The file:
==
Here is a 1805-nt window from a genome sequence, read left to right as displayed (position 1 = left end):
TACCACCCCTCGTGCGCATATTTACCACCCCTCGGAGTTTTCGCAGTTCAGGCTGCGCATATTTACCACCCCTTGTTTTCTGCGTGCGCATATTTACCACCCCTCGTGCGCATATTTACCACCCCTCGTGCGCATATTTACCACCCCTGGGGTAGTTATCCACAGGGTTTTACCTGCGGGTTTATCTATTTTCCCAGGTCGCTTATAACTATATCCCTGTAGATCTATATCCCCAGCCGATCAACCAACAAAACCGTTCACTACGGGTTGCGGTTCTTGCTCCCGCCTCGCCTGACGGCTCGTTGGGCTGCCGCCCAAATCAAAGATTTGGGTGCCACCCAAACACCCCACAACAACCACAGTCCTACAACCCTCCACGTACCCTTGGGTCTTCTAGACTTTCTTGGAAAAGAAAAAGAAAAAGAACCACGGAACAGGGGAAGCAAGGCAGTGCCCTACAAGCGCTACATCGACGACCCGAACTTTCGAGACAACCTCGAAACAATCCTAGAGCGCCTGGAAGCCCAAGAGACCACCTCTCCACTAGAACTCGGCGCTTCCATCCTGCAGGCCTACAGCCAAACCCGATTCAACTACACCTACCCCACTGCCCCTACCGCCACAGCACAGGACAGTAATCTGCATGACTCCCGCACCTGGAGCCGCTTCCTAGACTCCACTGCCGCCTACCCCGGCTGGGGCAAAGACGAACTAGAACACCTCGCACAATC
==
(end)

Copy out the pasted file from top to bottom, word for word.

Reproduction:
Here is a 1805-nt window from a genome sequence, read left to right as displayed (position 1 = left end):
TACCACCCCTCGTGCGCATATTTACCACCCCTCGGAGTTTTCGCAGTTCAGGCTGCGCATATTTACCACCCCTTGTTTTCTGCGTGCGCATATTTACCACCCCTCGTGCGCATATTTACCACCCCTCGTGCGCATATTTACCACCCCTGGGGTAGTTATCCACAGGGTTTTACCTGCGGGTTTATCTATTTTCCCAGGTCGCTTATAACTATATCCCTGTAGATCTATATCCCCAGCCGATCAACCAACAAAACCGTTCACTACGGGTTGCGGTTCTTGCTCCCGCCTCGCCTGACGGCTCGTTGGGCTGCCGCCCAAATCAAAGATTTGGGTGCCACCCAAACACCCCACAACAACCACAGTCCTACAACCCTCCACGTACCCTTGGGTCTTCTAGACTTTCTTGGAAAAGAAAAAGAAAAAGAACCACGGAACAGGGGAAGCAAGGCAGTGCCCTACAAGCGCTACATCGACGACCCGAACTTTCGAGACAACCTCGAAACAATCCTAGAGCGCCTGGAAGCCCAAGAGACCACCTCTCCACTAGAACTCGGCGCTTCCATCCTGCAGGCCTACAGCCAAACCCGATTCAACTACACCTACCCCACTGCCCCTACCGCCACAGCACAGGACAGTAATCTGCATGACTCCCGCACCTGGAGCCGCTTCCTAGACTCCACTGCCGCCTACCCCGGCTGGGGCAAAGACGAACTAGAACACCTCGCACAATC